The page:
ROYALS, REVOLUTIONS AND REVELRY: 10 THINGS YOU NEVER KNEW ABOUT LONDONS BRIDGES Londons 20 bridges are a familiar sight to commuters and tourists who pass them every day but theres more to the capitals bridges than iron and steel. From the bridge with a paint job chosen by Queen Victoria to the river crossing that doubled as a market, Londons bridges are as fascinating as its palaces. Tower Bridge is 244 metres long, covered in 22,000 litres of paint and crossed by 40,000 people each day. Now known for its bright colour, Tower Bridge was originally painted in Queen Victoria’s favourite colour – chocolate brown - but later went a dull grey so in 1976 was repainted in blue and white with touches of red and gold. Along with inspiring a nursery rhyme - London Bridge Is Falling Down - the Anglo-Saxon London Bridge also inspired a scene in a Norse saga. In the Olaf Sagas, the bridge is pillaged by Viking raiders. The first line in translation reads London Bridge is broken down. The first stone version of London Bridge was built in 1209. Peter de Colechurch, priest of St Mary Colechurch, supervised the build. It took 30 years to build and up to 150 people died during construction. London Bridge was six storeys high by the 16th century and was a popular market but the bridge has also seen its share of trouble. In the 1450 uprising, Jack Cade and his followers threatened to set fire to the bridge. The drawbridge was opened, he was allowed to cross and a bloody battle played out on the bridge all night, eventually bringing an end to the uprising. London Bridge was also famously used to display the heads of traitors, beginning with William Wallace who was executed by Edward I Hammer of the Scots in 1305. Others to get the treatment included rebels Wat Tyler and Jack Cade, and Henry VIIIs former friend and chancellor, Sir Thomas More. Sir John Rennies Southwark Bridge is the ‘iron bridge’ that appears in Charles Dickens’ Little Dorrit and Our Mutual Friend. The latter opens with Gaffer Hexham and Lizzie fishing bodies out of the Thames between London Bridge and Southwark Bridge. Little Dorrit loves walking over the ‘iron bridge’ because it is quiet and it is here that John Chivery proposes to her. During the construction of an underpass beneath Blackfriars Bridge in the 1960s, In the 1960s, the remains of a Roman ship dating from the first century AD were discovered in the Thames mud. Among the finds were a Roman copper coin blazoned with the goddess Fortuna, which had been placed under the ship’s mast to bring good luck to the ship and its crew. Waterloo Bridge is the longest in London and was opened by the Prince Regent (later George IV) on 18 June 1817, the second anniversary of the Battle of Waterloo. The victorious Duke of Wellington accompanied the Prince Regent and the Duke of York in a procession across a bridge lined with Waterloo veterans. When Vauxhall Bridge was built in 1816, it was the first cast iron bridge constructed over the Thames. Vauxhall itself is named after a 13th century French mercenary and friend of King John, the bad monarch of Robin Hood fame, who built himself a manor close to the river. Known as Fulkes’ Hall, it gave its name to the area. Source: London’s Bridges by Peter Matthews Read more: Follow us: @MailOnline on Twitter | DailyMail on Facebook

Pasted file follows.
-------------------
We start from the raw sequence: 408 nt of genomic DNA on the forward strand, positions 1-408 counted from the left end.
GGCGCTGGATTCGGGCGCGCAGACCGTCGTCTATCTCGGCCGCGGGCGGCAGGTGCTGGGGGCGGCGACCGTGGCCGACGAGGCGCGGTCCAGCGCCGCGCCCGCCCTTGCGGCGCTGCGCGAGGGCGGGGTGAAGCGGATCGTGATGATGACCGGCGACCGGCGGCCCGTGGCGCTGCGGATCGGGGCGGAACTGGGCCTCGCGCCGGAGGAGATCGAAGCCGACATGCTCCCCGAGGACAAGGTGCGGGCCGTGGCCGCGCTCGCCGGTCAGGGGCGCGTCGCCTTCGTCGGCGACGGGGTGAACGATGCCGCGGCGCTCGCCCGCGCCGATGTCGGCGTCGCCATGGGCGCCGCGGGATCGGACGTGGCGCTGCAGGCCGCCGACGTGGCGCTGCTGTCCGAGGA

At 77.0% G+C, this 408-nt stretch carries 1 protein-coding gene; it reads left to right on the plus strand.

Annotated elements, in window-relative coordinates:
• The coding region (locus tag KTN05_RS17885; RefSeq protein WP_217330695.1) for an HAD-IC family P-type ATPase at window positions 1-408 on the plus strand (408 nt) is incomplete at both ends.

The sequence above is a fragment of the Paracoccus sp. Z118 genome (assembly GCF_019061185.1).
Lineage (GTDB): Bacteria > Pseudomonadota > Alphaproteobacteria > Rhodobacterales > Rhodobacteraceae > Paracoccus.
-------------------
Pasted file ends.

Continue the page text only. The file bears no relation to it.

Posted on: Wed, 28 May 2014 13:35:51 +0000

Trending Topics

Recently Viewed Topics

© 2015